‘Right to Repair’ Bill Aims to Empower Colorado Power Wheelchair Users

As a manual wheelchair user himself, Colorado state Rep. David Ortiz knows how critical timely repairs can be when your wheelchair isn’t working. Something as simple as a missing bolt can be the difference between independence and bed rest, yet those simple solutions can take days, weeks — even months — to secure because of insurance and provider complications.

“I don’t need pre-approval for every stupid little repair I need on my chair,” says Ortiz, the first wheelchair-using member of the Colorado General Assembly in that legislative body’s 146-year history. “We know that I have my chair, we know that it’s a critical piece of mobility device, and it needs to be repaired as quickly as possible.”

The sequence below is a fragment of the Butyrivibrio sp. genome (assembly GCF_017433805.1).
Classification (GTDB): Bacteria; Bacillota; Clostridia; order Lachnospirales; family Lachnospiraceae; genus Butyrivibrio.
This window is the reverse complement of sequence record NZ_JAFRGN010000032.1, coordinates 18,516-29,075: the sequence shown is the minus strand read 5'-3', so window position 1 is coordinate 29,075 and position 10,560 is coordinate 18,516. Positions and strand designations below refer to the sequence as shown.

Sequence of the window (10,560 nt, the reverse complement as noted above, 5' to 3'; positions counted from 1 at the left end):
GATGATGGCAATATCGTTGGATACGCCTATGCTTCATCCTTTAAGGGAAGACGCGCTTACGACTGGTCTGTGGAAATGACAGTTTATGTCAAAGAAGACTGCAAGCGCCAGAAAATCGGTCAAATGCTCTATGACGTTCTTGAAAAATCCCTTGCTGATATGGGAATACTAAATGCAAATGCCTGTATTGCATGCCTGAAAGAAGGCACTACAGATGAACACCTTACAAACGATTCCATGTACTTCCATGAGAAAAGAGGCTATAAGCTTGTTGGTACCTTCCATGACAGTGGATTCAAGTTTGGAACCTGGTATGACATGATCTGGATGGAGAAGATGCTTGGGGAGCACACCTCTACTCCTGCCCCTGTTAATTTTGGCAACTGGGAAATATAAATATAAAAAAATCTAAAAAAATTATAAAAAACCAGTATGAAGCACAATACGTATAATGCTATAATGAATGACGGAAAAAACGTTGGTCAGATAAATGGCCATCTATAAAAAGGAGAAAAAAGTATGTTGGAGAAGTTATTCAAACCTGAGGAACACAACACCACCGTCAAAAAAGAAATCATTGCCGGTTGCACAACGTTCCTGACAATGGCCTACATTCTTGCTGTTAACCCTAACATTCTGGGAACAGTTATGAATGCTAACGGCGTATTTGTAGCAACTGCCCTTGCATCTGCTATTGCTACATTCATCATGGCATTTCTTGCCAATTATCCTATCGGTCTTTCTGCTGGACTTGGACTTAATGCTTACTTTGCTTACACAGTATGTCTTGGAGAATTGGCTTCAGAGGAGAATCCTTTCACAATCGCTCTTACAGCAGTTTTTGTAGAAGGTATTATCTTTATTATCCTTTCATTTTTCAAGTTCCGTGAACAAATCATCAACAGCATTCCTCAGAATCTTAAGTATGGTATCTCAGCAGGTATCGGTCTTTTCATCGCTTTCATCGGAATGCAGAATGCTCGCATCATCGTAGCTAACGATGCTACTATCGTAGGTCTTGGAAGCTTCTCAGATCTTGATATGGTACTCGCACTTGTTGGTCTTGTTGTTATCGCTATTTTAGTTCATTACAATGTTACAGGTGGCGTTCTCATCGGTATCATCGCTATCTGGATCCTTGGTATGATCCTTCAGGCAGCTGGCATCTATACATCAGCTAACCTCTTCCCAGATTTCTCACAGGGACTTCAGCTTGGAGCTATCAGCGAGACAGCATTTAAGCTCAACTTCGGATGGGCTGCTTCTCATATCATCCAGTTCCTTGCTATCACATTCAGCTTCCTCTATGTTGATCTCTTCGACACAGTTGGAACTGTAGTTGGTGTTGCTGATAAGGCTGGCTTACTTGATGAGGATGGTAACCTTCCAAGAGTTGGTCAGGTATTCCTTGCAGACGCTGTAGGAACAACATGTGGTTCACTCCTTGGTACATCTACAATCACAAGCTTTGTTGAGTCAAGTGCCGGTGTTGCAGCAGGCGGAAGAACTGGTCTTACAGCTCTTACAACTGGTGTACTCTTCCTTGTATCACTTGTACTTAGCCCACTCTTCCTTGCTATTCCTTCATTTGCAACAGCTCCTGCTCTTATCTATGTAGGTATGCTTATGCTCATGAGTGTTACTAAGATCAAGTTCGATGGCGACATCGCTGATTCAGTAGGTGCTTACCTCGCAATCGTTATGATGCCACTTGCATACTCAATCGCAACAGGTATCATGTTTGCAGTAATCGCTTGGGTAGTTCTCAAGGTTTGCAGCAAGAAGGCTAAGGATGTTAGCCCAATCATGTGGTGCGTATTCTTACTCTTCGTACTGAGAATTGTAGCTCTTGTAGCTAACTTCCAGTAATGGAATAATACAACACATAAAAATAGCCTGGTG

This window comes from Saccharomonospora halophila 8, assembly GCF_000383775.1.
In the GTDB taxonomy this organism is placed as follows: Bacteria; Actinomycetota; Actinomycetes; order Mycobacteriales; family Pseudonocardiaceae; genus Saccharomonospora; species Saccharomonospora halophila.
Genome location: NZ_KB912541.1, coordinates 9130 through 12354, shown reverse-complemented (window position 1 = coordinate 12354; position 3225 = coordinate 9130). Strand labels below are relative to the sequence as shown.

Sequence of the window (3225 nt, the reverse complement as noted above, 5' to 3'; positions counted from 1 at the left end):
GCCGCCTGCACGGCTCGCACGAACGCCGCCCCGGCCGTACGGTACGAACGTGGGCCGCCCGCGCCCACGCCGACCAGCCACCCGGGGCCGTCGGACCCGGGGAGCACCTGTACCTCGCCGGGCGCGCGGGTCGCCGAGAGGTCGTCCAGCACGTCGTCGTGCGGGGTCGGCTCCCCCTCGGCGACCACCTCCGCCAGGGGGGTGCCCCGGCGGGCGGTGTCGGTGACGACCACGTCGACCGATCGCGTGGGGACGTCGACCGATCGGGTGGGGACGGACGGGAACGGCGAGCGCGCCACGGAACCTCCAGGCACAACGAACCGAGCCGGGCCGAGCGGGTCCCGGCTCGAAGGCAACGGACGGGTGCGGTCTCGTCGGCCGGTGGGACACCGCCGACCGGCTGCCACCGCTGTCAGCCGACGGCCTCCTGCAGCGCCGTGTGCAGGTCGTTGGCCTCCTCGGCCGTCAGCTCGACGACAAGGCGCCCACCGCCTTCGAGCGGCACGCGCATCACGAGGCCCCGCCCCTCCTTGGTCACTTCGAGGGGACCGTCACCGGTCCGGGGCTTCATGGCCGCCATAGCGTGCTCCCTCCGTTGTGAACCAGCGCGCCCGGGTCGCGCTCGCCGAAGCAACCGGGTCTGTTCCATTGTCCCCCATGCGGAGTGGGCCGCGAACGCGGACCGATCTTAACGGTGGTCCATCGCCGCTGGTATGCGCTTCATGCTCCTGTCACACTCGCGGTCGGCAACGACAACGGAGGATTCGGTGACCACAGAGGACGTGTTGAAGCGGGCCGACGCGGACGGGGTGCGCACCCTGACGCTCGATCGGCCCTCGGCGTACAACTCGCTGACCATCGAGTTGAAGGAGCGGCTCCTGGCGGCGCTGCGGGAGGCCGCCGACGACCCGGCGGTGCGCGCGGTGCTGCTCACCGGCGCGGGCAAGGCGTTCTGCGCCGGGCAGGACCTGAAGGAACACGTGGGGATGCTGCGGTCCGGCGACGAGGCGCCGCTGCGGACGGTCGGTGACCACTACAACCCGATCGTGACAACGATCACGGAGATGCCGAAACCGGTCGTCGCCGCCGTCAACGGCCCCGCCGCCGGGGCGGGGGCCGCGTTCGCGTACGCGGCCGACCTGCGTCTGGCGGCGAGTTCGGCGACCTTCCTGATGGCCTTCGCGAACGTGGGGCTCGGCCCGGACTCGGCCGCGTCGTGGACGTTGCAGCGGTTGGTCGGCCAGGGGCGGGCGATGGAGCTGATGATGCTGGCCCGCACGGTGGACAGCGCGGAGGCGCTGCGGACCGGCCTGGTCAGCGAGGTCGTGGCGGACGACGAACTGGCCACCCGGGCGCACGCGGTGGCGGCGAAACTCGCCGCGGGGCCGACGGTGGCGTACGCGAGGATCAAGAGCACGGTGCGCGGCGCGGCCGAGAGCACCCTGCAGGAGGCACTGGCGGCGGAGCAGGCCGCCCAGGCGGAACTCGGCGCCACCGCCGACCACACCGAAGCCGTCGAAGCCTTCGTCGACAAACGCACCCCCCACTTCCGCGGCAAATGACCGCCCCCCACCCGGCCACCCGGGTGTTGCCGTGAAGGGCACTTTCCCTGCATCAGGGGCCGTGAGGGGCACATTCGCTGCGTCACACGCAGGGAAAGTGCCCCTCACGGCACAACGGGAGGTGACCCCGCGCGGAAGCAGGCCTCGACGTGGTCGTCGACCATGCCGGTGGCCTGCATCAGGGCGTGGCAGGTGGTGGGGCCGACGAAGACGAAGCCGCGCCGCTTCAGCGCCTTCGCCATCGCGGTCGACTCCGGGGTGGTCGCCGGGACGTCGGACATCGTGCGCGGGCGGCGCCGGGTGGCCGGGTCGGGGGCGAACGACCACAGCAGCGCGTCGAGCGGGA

In hopes of making that possible, Ortiz was one of the prime sponsors of the Consumer Right to Repair Powered Wheelchairs, the first Right to Repair law focused on power wheelchairs in the nation. The law allows wheelchair users access to parts, software and manuals so they can repair their own power wheelchairs. Under the law, power wheelchair manufacturers could be cited for an unfair trade practice if they refuse to allow access to parts and manuals.

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